Archive for March 28th, 2003




IBAP, 28 March, 2003 (7 Germinal, CCXI)
Paris-sur-Mizouri, Osage, Louisianne

In a press conference at the headquarters of the National Space Committee of Louisianne (CNEL) Chief Jean-Louis Cattin announced that a second artificial satellite will soon take its place in the heavens.

Unlike the proposed European launch systems, which are based on German models launching from a ground level cosmodrome, the Lousiannese rockets are launched from an airship flying at 150.000 feet. Flying a pressurized airship, the two man crew, consisting of Captain Jacques Colnet and Lieutenant Sebastien Fallon, piloted the government vessel ‘le Cygne’ to an altitude of 150,000 feet in preparation for launching Louisianne’s first rocket. “The view was fascinating,” declared Cpt. Colnet. “The Earth curved away beneath us as a great ball.”

Lt. Fallon was also awed. “I wonder what great feelings of wonderment the first man or woman to leave the atmosphere will feel as they see the wonder of the planet that gave them birth.”

Today’s launch was unsuccessful due to rocket failure. Three seconds into the flight of the rocket, the reactants of liquid hydrogen and oxygen were mixed in abnormal proportions when a valve failed. The resulting flush of fuels caused the demise of the rocket, spreading debris in a cone from Nouvelle Navarre up north into Les Plaines province and the Unincorporated Territories of the NAL. First President Young extended an apology to the NAL as well as aid in cleaning up the mess.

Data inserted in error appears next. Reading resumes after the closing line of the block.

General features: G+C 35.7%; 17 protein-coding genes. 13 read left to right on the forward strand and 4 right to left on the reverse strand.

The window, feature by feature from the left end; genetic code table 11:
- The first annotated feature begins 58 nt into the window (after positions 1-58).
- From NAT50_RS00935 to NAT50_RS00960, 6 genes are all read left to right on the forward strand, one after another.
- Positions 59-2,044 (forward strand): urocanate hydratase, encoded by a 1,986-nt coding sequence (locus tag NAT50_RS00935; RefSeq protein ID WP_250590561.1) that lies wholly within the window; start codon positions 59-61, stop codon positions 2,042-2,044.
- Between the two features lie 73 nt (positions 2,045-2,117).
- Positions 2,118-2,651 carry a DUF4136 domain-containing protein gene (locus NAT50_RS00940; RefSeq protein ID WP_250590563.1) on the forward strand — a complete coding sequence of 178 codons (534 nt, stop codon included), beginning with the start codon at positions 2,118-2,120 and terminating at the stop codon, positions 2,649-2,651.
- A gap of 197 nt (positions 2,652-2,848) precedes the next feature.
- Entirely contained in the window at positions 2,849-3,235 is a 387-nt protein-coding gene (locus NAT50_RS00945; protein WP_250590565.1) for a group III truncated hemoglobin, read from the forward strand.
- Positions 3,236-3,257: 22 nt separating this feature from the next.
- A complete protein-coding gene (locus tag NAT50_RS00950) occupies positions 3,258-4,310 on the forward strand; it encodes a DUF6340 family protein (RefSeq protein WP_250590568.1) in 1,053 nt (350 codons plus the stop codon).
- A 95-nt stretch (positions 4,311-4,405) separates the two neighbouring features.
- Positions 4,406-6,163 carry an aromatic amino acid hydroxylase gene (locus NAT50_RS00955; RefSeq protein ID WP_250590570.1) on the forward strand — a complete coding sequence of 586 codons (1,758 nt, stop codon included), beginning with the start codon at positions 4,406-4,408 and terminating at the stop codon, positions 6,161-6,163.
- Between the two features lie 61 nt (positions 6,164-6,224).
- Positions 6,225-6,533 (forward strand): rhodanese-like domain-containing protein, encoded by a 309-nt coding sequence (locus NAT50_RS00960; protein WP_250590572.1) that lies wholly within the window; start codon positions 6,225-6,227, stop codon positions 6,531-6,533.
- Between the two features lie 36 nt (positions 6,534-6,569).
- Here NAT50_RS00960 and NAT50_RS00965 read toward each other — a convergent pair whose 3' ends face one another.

A spokesman for CNEL assured the public at large that there would be no environmental contamination due to the nature of the reactants. The Dalmation Development Team, (EDD) assured all involved that it was in fact only a minor defect that was easily repairable, to which the Board of Oversight, composed of Kemrese, German and Louisiannan scientists concurred.

A second launch is planned for twenty days hence (two republican weeks time) after modifications are tested and completed. This next launch will proceed as today’s launch was supposed to. An ascent of the carrier ‘le Cygne’ to 150.000 feet will be followed by releasing the rocket into the empty sky. After falling a safe distance from the airship, the rocket will then ignite and it will be guided on its way into space from ground based radio stations. The theory behind this launch strategy is to reduce the distance required to get the rocket into space, thus reducing its fuel requirements and project cost. Also, a dedicated cosmodrome is not required, as the rockets can be launched from any airship taking off in the Republic and can be ferried to a location with favourable winds and weather conditions.

Marc le Noir, IBAP [DleF]